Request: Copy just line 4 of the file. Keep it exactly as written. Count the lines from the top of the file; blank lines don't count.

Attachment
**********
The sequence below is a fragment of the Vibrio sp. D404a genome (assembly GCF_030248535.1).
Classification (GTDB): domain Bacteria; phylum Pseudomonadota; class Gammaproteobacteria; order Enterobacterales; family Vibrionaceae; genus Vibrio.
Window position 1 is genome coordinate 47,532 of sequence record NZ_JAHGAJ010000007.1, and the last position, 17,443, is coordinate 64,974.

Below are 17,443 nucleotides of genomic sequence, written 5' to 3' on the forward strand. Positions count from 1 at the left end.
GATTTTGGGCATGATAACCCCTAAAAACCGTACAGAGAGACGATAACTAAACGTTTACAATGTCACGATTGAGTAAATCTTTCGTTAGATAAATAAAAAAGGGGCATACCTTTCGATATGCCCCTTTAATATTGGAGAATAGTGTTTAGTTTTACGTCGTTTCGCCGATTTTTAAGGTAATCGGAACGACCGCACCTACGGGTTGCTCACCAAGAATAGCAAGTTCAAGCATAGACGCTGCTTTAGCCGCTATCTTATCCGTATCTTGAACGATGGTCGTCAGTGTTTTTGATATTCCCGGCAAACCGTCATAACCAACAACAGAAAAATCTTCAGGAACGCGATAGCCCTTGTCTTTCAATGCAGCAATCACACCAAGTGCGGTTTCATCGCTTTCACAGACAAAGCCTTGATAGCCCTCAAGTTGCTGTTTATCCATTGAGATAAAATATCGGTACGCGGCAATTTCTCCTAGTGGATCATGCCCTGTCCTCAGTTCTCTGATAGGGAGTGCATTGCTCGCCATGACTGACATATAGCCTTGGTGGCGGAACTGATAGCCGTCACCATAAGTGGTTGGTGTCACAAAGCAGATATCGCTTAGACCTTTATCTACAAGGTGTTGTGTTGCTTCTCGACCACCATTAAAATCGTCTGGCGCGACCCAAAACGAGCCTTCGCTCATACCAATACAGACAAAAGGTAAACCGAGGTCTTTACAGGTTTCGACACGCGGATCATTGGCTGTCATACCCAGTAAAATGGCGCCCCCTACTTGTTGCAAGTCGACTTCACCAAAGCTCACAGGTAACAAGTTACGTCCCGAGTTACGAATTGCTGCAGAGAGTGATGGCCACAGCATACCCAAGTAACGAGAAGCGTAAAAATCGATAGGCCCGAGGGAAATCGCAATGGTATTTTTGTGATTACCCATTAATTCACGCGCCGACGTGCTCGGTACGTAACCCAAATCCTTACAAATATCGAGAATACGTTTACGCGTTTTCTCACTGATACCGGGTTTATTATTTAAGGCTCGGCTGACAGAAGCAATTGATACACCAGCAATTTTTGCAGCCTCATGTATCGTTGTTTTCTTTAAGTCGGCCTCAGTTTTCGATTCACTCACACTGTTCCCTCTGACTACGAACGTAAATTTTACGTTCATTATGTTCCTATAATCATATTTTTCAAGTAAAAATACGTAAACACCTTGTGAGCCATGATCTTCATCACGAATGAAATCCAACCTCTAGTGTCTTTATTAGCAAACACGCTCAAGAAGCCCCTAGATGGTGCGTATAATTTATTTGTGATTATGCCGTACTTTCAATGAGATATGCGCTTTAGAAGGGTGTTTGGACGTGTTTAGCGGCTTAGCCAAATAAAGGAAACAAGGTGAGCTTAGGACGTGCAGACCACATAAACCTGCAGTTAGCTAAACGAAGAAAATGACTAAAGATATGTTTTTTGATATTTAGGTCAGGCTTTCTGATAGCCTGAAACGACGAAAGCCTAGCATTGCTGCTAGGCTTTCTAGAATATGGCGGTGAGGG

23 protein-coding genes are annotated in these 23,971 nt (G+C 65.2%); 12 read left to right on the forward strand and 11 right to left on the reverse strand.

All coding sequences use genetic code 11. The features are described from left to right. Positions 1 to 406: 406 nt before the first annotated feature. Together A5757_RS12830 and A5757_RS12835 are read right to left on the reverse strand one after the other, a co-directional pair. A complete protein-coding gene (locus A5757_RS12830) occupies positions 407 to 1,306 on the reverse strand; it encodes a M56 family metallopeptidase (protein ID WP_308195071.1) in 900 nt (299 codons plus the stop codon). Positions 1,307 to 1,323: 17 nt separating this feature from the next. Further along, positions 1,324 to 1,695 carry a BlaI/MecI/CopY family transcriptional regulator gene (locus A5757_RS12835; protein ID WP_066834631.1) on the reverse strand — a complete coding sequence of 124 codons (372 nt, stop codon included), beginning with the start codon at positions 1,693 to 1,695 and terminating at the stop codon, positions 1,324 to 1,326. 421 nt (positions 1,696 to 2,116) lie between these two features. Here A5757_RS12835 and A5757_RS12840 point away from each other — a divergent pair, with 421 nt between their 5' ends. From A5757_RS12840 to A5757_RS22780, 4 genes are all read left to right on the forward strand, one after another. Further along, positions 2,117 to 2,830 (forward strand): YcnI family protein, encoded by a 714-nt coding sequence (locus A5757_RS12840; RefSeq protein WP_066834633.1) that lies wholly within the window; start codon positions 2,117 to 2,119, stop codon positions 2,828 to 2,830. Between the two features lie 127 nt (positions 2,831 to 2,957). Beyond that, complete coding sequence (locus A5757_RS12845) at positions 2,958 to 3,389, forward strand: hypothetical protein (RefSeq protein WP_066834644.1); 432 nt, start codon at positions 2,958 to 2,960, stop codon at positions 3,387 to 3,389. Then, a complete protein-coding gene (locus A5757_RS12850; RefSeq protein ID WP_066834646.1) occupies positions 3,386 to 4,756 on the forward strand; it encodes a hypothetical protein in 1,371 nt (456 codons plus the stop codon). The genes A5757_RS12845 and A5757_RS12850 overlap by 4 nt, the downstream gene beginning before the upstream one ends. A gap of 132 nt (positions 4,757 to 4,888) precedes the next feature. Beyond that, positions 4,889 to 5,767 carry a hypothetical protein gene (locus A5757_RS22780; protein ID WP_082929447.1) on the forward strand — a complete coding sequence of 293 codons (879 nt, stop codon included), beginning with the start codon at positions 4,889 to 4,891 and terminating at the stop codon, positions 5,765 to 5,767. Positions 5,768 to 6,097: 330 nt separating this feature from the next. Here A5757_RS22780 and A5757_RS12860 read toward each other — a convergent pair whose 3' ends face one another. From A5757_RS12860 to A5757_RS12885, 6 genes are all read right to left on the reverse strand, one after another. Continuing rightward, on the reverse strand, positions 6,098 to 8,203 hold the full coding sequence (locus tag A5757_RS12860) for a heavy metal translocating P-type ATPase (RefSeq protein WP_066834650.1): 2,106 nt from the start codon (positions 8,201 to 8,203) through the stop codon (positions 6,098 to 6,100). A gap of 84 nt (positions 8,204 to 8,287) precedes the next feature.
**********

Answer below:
Below are 17,443 nucleotides of genomic sequence, written 5' to 3' on the forward strand. Positions count from 1 at the left end.